Not only is Jesus willing, but Jesus is able. He has the power and authority to make us whole. In the second narrative, a gentile military captain approaches Jesus telling him his servant has been struck ill and is paralyzed. Jesus grabs his coat and is ready to go. But the centurion stops Jesus because as a captain he knows how authority works. He tells his soldiers or his slaves to come and they come, to act and they do what he says. He is certain that Jesus spiritual authority is at least that strong. All Jesus needs to do is say the word. Jesus does and the servant is healed. The man had confidence that Jesus had the power and the authority to make what he believed could happen, happen.
Jesus does one more healing. Peter, his disciple, has a mother-in-law who is burning up with a fever. There are no vaccines, antibiotics or breathing tubes to help this woman. After the two previous healings, we’ve already lost a bit of our awe at Jesus’ healing ability. We know Jesus will heal her and he does. What’s striking in this story is that she leaps up off her sick bed and makes dinner for Jesus and his entourage. Why did Matthew include this odd little detail? Why wasn’t someone bringing her some chicken soup? Why was she the one doing the cooking? We could say because she was a Jewish woman and a mother and she loved to feed people, but in this context that’s a bit superficial. What Matthew is telling us is that when Jesus heals, he heals completely.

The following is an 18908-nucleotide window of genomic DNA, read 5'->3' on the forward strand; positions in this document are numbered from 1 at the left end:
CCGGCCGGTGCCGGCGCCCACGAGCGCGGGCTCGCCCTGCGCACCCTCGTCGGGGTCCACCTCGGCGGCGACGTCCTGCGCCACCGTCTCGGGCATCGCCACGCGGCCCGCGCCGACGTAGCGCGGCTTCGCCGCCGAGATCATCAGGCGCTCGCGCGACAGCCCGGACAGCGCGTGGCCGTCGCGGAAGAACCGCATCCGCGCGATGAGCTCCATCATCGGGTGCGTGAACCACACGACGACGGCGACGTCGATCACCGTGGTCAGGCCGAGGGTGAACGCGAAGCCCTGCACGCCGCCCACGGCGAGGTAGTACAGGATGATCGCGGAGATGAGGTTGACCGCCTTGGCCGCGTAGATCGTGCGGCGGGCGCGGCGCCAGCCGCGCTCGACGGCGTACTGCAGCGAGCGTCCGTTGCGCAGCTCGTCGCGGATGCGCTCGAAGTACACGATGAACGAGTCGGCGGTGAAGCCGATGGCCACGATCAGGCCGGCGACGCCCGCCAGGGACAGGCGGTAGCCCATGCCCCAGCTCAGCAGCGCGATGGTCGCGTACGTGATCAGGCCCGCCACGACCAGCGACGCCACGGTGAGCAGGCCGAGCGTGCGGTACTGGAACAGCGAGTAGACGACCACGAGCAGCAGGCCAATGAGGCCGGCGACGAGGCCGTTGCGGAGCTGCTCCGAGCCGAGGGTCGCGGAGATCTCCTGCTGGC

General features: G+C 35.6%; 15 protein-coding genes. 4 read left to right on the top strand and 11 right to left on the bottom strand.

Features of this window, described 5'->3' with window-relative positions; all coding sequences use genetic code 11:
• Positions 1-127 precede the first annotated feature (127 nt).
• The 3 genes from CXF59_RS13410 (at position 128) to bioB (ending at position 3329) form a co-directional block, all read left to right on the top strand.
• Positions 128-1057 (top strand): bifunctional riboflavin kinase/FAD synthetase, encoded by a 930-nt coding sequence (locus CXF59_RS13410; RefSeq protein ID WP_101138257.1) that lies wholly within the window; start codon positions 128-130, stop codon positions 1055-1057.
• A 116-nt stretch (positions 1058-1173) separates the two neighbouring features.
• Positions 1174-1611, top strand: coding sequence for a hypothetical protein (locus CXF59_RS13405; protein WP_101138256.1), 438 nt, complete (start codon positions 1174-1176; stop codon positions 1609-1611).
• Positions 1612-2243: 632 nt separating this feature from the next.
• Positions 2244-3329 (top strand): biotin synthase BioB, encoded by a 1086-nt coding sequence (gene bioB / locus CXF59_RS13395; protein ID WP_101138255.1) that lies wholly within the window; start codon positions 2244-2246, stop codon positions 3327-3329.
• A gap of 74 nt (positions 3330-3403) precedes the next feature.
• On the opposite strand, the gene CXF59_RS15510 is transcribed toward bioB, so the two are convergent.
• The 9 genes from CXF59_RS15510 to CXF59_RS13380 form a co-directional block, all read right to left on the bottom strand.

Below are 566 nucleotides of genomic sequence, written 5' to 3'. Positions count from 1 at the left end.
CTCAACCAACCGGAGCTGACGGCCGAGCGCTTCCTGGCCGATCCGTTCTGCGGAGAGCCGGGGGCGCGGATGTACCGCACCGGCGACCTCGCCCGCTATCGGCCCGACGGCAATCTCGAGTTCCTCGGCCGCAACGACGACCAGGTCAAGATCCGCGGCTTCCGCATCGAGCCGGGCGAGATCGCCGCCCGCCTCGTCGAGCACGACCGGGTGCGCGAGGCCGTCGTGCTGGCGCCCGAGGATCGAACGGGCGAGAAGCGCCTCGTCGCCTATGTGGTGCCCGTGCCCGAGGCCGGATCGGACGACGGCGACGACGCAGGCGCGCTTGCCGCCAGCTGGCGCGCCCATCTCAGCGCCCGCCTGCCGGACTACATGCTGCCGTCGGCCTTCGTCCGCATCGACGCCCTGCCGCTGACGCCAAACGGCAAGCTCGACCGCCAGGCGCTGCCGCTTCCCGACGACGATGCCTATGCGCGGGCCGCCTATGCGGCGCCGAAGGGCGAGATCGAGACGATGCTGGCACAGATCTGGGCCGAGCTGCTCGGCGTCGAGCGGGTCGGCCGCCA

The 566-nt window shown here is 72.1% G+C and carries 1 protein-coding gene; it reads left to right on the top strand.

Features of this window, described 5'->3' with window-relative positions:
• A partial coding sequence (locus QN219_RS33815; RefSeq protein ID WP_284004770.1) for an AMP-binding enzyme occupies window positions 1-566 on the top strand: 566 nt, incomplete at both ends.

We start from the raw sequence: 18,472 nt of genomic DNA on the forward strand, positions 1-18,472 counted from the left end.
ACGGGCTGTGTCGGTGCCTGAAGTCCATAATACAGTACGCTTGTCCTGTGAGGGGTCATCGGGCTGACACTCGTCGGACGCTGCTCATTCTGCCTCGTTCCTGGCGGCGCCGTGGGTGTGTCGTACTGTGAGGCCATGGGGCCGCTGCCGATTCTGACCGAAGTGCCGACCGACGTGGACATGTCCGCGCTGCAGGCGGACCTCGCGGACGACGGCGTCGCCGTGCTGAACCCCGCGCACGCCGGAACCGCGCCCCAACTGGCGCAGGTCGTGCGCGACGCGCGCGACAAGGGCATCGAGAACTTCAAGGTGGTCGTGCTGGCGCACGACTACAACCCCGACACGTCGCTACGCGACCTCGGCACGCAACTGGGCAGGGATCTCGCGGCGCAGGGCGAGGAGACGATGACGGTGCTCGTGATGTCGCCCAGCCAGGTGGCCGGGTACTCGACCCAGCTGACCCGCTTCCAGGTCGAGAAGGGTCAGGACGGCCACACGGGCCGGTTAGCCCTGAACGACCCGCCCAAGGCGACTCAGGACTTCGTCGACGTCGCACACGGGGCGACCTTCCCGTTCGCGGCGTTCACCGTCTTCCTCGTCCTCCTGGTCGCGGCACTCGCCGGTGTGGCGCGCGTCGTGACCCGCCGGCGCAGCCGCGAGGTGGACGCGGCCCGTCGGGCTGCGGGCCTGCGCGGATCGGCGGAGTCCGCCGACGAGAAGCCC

Jesus goes on to heal so many people, that there’s too many stories for Matthew to tell. He sums up, “That evening a lot of demon-afflicted people were brought to him. He relieved the inwardly tormented. He cured the bodily ill” (vs. 16). We know Jesus still heals today. Many of us have known his healing power either for ourselves or for others. With faith and humility all we can do is ask, and trust that Christ will bring the kind of healing we need most to make us whole.